1. Where do your symptoms start? Do you get hives? A rash? Itchy mouth? Itchy ears? Snotty nose? (Glamorous, I know.) My hives always turn up in the same place, and they're an excellent indicator something is about to happen.
2. How long do they last? I can have an itchy mouth for half an hour and then suddenly get much much worse. On the other hand, I can also have hives and be absolutely fine. Know which is which.
3. Which symptoms do you get and do you know which ones mean you need an epi-pen? (BONUS ROUND- if it's affecting your airway or consciousness, that's epi-pen time.)
4. Do you know how many epi-pens you need? I need two at the very least, despite having a strong reaction to adrenaline.
IF YOU HAVE ANY ADRENALINE WHATSOEVER, YOU NEED TO GO TO HOSPITAL. I had adrenaline for my allergic reaction in hospital, thought I was fine two hours later, and passed out on the way back from the toilet. Who knows what it's going to do. At the very least, they can give you more cool drugs or tell you how brave you are for sticking a needle in your own thigh. Good job.
Just remember that allergies are something people are totally able to live with, even if they are scary and a pain in the ass.
There's a whole community of us sharing recipes without allergens in, talking about which restaurants have been amazing with allergies, warning each other about changes in ingredients. You do not have to miss out on anything.
For parents of allergic kids:
It is as scary as hell having allergies or having an allergic child, but it is also totally manageable. I can happily say I have never missed out on anything- I went on all the school trips, I went abroad for swim camps twice, I go on holidays without my parents and I moved to London for university, all without a blip. I went on Brownie and Guide camps, Netball camps, plain normal camping.
It takes a lot of effort, yes. There is disappointment when everyone else is getting cake in their party bag and you get nothing. It's embarrassing having your mum talk to every single parent in the playground to check you can visit their house for tea, it's awkward having to take substitute food on planes and school trips, it makes you feel like the odd one out when teachers are checking on you. BUT.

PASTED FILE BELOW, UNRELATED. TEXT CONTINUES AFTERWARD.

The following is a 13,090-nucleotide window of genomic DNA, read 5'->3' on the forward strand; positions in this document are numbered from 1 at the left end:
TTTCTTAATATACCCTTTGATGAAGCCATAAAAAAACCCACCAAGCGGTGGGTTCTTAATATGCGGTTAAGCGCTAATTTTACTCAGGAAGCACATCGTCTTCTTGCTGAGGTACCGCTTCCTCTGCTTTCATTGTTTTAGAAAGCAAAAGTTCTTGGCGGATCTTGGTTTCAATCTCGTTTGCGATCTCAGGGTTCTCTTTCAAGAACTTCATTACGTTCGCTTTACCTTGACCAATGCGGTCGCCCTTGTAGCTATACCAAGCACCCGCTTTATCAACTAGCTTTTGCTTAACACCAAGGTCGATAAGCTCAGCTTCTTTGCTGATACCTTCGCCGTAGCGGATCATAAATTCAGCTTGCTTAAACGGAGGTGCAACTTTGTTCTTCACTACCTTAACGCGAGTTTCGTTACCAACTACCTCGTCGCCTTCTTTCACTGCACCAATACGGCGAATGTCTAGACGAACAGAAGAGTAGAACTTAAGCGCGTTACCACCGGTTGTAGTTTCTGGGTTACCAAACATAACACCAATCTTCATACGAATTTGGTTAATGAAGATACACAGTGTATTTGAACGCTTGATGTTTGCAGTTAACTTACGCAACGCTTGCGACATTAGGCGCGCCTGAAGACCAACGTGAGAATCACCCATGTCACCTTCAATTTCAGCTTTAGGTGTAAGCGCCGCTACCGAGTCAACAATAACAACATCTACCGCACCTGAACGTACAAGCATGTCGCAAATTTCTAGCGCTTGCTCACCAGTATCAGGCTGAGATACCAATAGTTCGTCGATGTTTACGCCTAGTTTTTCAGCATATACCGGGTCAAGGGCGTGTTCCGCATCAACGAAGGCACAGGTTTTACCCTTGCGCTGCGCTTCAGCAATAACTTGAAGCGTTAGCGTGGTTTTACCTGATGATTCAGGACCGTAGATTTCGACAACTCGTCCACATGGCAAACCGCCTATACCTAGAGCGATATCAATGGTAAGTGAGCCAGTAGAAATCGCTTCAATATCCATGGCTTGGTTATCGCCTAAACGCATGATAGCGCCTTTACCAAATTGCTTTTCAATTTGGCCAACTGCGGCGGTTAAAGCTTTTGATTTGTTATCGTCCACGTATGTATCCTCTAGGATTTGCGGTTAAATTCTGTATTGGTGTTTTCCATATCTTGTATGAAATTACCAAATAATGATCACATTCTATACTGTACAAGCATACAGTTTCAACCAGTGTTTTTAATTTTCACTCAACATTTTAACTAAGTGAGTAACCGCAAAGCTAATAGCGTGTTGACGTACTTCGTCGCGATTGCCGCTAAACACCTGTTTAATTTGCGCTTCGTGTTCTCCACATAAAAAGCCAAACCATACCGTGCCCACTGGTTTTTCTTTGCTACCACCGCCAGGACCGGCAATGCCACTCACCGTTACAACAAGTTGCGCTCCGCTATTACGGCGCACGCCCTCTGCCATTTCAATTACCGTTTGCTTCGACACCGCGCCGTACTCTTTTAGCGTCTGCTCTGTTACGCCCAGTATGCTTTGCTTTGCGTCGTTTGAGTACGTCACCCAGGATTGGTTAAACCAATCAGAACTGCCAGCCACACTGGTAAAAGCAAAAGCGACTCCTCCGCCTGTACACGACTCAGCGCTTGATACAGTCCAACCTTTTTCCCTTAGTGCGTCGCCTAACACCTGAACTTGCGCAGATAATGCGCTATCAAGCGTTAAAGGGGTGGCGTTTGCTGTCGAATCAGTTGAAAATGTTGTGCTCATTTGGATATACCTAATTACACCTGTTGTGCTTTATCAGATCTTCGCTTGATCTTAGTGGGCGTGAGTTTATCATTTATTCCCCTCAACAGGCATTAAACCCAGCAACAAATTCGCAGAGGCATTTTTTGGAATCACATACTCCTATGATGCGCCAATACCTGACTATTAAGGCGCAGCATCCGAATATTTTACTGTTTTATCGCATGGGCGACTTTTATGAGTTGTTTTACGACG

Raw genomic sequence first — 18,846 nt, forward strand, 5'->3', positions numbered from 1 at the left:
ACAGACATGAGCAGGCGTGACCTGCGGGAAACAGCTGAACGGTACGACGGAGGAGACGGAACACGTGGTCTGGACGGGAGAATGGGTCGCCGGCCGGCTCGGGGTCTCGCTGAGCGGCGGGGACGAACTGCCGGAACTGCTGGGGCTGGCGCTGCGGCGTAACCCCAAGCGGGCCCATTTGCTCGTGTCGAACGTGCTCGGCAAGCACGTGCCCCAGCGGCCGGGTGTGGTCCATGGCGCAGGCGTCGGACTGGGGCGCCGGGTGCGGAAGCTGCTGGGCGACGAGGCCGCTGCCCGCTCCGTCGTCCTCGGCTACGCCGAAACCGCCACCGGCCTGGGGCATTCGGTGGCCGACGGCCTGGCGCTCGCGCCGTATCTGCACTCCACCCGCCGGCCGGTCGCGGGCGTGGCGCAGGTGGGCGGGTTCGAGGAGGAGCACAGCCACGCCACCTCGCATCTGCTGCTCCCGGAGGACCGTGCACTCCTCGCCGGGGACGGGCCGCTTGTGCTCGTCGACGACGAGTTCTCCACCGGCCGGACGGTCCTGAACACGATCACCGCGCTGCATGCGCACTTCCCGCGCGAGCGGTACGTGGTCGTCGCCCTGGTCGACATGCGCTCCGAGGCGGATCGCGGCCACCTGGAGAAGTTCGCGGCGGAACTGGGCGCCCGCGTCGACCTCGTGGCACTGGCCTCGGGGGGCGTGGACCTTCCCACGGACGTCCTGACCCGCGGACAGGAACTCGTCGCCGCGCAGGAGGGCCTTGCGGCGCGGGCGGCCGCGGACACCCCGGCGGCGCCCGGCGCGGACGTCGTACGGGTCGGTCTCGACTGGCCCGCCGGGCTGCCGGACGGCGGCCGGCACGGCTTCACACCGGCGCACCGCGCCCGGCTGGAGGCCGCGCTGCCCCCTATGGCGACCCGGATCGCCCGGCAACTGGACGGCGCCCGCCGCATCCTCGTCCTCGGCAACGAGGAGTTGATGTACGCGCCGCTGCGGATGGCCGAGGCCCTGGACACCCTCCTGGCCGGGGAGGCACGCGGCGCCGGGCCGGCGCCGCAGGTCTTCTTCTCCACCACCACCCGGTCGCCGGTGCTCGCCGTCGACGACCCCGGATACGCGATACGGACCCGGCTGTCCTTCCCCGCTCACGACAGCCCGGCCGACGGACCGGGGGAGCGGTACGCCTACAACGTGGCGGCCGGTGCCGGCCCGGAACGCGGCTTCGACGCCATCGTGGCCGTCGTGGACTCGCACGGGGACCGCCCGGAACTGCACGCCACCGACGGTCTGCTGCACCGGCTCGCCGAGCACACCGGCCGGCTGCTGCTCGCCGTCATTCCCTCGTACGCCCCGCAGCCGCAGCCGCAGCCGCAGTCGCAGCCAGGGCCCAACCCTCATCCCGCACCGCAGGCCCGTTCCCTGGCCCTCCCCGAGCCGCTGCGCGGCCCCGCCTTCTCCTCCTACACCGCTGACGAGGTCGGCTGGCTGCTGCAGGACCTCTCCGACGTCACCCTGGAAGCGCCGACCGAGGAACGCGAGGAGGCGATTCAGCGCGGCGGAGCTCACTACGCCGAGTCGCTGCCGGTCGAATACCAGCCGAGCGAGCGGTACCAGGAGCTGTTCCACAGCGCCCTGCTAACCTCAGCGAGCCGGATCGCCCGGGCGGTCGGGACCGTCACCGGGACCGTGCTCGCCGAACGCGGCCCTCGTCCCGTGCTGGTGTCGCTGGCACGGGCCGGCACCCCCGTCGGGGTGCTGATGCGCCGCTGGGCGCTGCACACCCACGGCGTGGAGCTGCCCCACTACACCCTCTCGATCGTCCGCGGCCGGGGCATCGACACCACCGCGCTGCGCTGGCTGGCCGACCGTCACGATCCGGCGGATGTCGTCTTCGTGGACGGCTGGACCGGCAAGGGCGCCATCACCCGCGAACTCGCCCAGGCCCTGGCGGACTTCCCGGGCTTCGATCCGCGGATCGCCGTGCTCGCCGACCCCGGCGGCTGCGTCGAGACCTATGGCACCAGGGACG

It also makes you feel amazing for having your parents trust in you, for knowing they know you can deal with it. I was the coolest kid in school with my bumbag for my epi-pens on school trips. Days off school to go to the allergy clinic are super cool. Being allergic to lots of foods makes you a really creative cook. I am really good at recognising what ingredients a food has in it. I am so cautious that I can pick up my reactions to the first tingle, having been trained from an early age.
Teachers, restaurant staff- anyone you feel you have to trust with your child's allergy, are actually getting a lot better in dealing with them. Yes, you have to be super cautious- but talking about it helps so much. It normalises it. Practice with old epi-pens on apples or teddy bears for a bit of educational fun (yes, I am that boring.)
My allergies have opened up doorways I never would have considered otherwise. I am a medical student primarily because I was always so fascinated about what was going on with other people when I was in hospital. I am doing a BSc in Immunology next year, and I was first interested in that to find out what was happening in my own body. I got an A* in an Extended Project all about the social side of peanut allergies, which a lecturer has since decided to try and get it published.
There are plus sides to being stuck with a body that doesn't know what it likes and what it doesn't. You're gonna be okay.
Please if you want to talk allergies with me, or have any questions or anything, visit my blog here and leave a comment or I can be found on twitter @katiehodgie,